Dead store

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In Computer programming, a local variable that is assigned a value but is not read by any subsequent instruction is referred to as a Dead Store. Dead Stores are wasteful of processor time and memory, and may be detected through the use of static program analysis.

Java example of a Dead Store:

// DeadStoreExample.java
import java.util.ArrayList;
import java.util.Arrays;
import java.util.List;
 
public class DeadStoreExample {
 public static void main(String[] args) {
   List<String> list = new ArrayList<String>(); // This is a Dead Store, as the ArrayList is never read.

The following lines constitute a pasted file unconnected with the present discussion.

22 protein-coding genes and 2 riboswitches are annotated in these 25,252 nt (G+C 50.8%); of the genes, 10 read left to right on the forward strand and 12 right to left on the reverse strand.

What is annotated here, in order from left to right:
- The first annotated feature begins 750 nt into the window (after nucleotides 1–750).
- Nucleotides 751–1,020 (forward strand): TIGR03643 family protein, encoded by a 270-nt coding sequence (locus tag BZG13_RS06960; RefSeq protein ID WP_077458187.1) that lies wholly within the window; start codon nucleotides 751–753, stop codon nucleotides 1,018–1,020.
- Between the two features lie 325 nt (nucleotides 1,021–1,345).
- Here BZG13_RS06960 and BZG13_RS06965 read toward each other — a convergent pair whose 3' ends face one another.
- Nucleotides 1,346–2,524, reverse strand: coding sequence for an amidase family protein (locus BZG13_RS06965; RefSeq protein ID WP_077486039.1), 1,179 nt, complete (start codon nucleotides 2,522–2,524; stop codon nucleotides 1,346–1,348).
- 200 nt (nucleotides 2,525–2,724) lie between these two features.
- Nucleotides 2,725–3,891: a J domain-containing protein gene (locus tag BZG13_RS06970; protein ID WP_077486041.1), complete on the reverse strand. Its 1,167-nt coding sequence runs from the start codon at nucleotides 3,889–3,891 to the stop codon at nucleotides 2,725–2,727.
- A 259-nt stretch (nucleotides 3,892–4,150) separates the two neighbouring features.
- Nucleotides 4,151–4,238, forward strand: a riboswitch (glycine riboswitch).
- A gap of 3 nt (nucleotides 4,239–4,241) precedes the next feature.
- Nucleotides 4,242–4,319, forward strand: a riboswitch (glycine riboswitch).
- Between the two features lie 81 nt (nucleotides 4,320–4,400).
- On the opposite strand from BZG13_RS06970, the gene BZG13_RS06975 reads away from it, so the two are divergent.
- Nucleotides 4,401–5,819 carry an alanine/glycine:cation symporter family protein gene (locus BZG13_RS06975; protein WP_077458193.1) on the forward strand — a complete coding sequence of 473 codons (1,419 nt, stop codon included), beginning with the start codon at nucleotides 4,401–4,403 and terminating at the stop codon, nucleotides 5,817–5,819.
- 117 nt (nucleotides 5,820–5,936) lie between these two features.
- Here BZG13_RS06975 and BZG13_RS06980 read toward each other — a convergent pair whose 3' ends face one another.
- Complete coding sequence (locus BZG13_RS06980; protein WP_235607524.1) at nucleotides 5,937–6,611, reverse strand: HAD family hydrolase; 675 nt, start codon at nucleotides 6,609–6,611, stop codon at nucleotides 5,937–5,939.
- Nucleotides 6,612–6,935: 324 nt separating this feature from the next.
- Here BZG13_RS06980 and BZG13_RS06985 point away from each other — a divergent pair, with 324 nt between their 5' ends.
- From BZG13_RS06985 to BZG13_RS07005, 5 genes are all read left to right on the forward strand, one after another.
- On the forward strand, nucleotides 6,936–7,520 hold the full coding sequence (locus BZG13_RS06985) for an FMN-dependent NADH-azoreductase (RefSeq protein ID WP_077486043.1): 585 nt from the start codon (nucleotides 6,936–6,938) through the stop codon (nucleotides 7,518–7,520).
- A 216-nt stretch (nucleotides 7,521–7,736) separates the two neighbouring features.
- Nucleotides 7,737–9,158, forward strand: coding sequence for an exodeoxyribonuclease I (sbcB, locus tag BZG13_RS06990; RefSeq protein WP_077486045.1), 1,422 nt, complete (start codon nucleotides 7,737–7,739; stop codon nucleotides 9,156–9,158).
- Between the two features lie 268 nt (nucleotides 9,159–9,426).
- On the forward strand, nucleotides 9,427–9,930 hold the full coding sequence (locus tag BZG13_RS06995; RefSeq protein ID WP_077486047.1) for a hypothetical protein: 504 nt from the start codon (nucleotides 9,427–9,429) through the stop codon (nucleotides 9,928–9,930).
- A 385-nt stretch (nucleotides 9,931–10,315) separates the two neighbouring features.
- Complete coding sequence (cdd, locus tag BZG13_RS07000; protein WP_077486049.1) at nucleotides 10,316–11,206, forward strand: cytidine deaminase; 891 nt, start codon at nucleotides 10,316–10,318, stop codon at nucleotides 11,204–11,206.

list = getList();
   System.out.println(list);
 }
 
 private static List<String> getList() {
   return new ArrayList<String>(Arrays.asList("Hello"));
 }
}

In the above code an ArrayList<String> object was instantiated but never used. Instead, in the next line the variable which references it is set to point to a different object. The ArrayList which was created when list was declared will now need to be de-allocated, for instance by a Garbage Collector.

JavaScript example of a Dead Store:

function func(a, b) {
    var x;
    var i = 300;
    while (i--) {
        x = a + b; // dead store
    }
}

"The code in the loop repeatedly overwrites the same variable, so it can be reduced to only one call."[1]

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